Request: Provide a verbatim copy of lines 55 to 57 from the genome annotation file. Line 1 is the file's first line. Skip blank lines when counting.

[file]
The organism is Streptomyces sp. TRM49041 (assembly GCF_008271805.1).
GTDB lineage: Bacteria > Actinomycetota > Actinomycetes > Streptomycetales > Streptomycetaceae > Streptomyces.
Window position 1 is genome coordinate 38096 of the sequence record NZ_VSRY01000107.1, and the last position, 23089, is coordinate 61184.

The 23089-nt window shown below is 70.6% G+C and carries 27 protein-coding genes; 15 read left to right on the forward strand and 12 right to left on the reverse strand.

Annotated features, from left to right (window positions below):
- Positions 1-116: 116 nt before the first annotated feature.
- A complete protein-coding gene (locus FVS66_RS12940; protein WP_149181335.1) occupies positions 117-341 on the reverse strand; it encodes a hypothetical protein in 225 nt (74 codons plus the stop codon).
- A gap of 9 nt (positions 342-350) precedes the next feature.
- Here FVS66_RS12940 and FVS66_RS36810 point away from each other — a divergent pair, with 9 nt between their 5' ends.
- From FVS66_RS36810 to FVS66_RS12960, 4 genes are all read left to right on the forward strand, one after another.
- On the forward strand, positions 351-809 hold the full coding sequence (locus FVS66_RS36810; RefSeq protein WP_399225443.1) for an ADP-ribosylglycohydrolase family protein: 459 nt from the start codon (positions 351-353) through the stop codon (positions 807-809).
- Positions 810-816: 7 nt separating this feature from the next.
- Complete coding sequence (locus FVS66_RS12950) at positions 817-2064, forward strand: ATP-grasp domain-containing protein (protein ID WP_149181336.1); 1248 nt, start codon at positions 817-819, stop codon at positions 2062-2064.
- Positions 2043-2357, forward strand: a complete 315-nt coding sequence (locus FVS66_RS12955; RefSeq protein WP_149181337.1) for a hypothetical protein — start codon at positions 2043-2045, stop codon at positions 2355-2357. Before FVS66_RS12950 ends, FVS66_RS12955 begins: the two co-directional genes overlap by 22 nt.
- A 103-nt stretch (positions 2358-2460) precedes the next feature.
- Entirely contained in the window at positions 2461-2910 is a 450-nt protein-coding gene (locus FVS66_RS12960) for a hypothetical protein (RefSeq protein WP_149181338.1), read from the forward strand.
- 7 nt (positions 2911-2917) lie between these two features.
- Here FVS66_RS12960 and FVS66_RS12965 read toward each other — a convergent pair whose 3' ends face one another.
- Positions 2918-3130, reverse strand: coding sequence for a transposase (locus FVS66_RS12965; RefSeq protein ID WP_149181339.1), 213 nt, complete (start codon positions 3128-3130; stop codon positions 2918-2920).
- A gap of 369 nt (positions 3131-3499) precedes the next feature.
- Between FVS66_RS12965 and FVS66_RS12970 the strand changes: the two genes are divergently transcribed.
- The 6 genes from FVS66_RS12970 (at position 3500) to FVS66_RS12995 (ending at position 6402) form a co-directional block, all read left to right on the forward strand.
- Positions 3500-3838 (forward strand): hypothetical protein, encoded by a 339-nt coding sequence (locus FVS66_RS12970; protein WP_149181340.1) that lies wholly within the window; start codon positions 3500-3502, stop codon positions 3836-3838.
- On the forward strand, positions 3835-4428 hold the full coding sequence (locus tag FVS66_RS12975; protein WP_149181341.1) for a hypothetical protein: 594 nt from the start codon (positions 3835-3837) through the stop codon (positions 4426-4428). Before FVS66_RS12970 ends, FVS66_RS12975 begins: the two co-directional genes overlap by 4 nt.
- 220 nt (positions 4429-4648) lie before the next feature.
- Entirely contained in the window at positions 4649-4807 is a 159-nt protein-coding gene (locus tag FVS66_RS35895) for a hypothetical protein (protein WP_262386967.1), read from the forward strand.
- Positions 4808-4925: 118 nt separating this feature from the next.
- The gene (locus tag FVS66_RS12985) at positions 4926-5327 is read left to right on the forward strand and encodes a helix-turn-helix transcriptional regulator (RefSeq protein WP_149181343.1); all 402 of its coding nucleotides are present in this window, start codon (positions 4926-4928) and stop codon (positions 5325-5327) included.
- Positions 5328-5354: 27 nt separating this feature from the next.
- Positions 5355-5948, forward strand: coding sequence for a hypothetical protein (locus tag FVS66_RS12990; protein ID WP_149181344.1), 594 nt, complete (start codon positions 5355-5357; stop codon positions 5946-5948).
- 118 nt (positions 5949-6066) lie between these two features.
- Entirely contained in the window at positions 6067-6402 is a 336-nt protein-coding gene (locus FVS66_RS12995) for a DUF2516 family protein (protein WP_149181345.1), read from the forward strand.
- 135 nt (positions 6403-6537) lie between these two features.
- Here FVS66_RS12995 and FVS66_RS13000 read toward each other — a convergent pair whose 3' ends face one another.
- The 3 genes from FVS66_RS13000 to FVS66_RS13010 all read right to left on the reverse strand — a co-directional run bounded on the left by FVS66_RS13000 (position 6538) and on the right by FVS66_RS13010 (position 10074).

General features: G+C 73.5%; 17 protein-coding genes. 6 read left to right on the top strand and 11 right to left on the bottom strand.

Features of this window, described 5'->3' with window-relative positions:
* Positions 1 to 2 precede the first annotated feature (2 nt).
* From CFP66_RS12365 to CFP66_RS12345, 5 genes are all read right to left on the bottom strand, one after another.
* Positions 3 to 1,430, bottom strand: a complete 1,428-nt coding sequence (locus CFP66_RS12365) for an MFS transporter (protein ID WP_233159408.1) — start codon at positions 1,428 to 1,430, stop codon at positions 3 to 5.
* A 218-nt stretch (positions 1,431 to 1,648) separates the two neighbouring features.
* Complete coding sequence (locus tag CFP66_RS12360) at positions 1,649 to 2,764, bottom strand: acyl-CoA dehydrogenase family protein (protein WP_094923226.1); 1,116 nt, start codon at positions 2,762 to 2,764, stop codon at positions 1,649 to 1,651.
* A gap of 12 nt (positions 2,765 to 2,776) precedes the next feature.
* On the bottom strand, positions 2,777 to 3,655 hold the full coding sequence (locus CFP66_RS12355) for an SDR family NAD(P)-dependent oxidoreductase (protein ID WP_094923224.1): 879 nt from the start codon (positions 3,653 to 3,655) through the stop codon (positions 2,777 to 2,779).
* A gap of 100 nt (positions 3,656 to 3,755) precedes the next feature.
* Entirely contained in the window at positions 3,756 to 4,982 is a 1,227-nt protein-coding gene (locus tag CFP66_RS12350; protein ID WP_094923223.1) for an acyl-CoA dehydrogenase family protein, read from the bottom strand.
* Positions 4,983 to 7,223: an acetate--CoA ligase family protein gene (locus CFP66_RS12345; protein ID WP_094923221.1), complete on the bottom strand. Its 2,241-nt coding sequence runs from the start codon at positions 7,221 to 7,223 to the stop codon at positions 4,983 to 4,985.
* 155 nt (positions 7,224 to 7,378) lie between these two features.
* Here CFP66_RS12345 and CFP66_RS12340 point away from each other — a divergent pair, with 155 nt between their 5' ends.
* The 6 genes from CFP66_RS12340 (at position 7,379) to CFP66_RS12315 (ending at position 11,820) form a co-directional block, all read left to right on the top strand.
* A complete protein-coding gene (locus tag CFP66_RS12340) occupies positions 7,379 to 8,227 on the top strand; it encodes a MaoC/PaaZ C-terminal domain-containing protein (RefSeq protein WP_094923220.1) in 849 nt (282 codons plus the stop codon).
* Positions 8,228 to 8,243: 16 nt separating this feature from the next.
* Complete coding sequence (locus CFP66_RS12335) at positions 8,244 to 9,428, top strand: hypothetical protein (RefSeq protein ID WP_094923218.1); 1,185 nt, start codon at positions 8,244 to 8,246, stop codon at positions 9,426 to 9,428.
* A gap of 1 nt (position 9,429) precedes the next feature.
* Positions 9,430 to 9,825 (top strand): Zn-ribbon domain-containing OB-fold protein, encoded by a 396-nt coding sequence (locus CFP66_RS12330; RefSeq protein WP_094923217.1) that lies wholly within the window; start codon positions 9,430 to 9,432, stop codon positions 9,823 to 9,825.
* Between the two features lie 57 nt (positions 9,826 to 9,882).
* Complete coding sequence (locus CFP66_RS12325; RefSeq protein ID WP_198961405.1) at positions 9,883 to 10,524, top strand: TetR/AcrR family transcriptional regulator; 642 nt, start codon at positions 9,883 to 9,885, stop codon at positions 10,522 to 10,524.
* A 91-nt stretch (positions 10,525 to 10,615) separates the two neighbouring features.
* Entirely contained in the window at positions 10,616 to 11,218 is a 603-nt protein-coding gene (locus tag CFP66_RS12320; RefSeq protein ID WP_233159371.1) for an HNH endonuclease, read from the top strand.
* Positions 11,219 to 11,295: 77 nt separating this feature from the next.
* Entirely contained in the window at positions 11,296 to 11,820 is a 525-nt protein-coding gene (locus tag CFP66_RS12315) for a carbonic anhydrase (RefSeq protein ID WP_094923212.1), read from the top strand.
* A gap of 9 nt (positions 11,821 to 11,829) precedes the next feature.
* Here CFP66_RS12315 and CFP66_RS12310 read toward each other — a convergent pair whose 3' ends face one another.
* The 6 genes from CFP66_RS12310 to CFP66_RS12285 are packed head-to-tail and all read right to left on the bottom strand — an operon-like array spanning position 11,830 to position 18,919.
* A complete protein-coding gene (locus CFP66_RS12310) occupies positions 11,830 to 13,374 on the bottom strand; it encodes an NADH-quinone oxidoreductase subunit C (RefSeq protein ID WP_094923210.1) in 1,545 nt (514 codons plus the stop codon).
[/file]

* Positions 9,430 to 9,825 (top strand): Zn-ribbon domain-containing OB-fold protein, encoded by a 396-nt coding sequence (locus CFP66_RS12330; RefSeq protein WP_094923217.1) that lies wholly within the window; start codon positions 9,430 to 9,432, stop codon positions 9,823 to 9,825.
* Between the two features lie 57 nt (positions 9,826 to 9,882).
* Complete coding sequence (locus CFP66_RS12325; RefSeq protein ID WP_198961405.1) at positions 9,883 to 10,524, top strand: TetR/AcrR family transcriptional regulator; 642 nt, start codon at positions 9,883 to 9,885, stop codon at positions 10,522 to 10,524.